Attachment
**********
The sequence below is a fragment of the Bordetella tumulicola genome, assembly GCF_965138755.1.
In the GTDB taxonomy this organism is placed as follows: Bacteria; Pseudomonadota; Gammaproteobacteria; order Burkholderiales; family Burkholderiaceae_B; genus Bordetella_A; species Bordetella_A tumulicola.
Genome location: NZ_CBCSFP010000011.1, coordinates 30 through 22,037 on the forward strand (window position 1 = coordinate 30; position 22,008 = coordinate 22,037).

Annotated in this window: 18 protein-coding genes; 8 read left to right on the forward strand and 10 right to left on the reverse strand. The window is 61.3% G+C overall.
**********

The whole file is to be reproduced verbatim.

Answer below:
The sequence below is a fragment of the Bordetella tumulicola genome, assembly GCF_965138755.1.
In the GTDB taxonomy this organism is placed as follows: Bacteria; Pseudomonadota; Gammaproteobacteria; order Burkholderiales; family Burkholderiaceae_B; genus Bordetella_A; species Bordetella_A tumulicola.
Genome location: NZ_CBCSFP010000011.1, coordinates 30 through 22,037 on the forward strand (window position 1 = coordinate 30; position 22,008 = coordinate 22,037).

Annotated in this window: 18 protein-coding genes; 8 read left to right on the forward strand and 10 right to left on the reverse strand. The window is 61.3% G+C overall.